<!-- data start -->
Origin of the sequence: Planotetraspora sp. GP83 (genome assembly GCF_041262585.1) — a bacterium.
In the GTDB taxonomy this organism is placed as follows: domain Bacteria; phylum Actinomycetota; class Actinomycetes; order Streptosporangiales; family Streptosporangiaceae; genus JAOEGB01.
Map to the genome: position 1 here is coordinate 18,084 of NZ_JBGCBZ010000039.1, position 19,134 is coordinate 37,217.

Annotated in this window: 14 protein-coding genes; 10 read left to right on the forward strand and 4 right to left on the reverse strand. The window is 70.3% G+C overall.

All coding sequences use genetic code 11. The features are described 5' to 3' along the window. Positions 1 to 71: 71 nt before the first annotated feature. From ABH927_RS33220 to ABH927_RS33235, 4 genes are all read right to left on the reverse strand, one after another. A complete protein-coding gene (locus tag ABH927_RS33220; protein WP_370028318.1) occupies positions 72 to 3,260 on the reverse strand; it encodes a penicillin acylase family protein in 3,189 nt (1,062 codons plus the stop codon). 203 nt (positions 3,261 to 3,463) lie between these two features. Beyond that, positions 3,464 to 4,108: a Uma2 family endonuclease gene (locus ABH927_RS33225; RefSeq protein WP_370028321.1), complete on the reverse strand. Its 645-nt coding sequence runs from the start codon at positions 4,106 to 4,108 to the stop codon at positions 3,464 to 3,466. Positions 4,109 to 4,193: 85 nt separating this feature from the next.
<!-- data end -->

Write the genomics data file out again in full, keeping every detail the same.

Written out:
Origin of the sequence: Planotetraspora sp. GP83 (genome assembly GCF_041262585.1) — a bacterium.
In the GTDB taxonomy this organism is placed as follows: domain Bacteria; phylum Actinomycetota; class Actinomycetes; order Streptosporangiales; family Streptosporangiaceae; genus JAOEGB01.
Map to the genome: position 1 here is coordinate 18,084 of NZ_JBGCBZ010000039.1, position 19,134 is coordinate 37,217.

Annotated in this window: 14 protein-coding genes; 10 read left to right on the forward strand and 4 right to left on the reverse strand. The window is 70.3% G+C overall.

All coding sequences use genetic code 11. The features are described 5' to 3' along the window. Positions 1 to 71: 71 nt before the first annotated feature. From ABH927_RS33220 to ABH927_RS33235, 4 genes are all read right to left on the reverse strand, one after another. A complete protein-coding gene (locus tag ABH927_RS33220; protein WP_370028318.1) occupies positions 72 to 3,260 on the reverse strand; it encodes a penicillin acylase family protein in 3,189 nt (1,062 codons plus the stop codon). 203 nt (positions 3,261 to 3,463) lie between these two features. Beyond that, positions 3,464 to 4,108: a Uma2 family endonuclease gene (locus ABH927_RS33225; RefSeq protein WP_370028321.1), complete on the reverse strand. Its 645-nt coding sequence runs from the start codon at positions 4,106 to 4,108 to the stop codon at positions 3,464 to 3,466. Positions 4,109 to 4,193: 85 nt separating this feature from the next.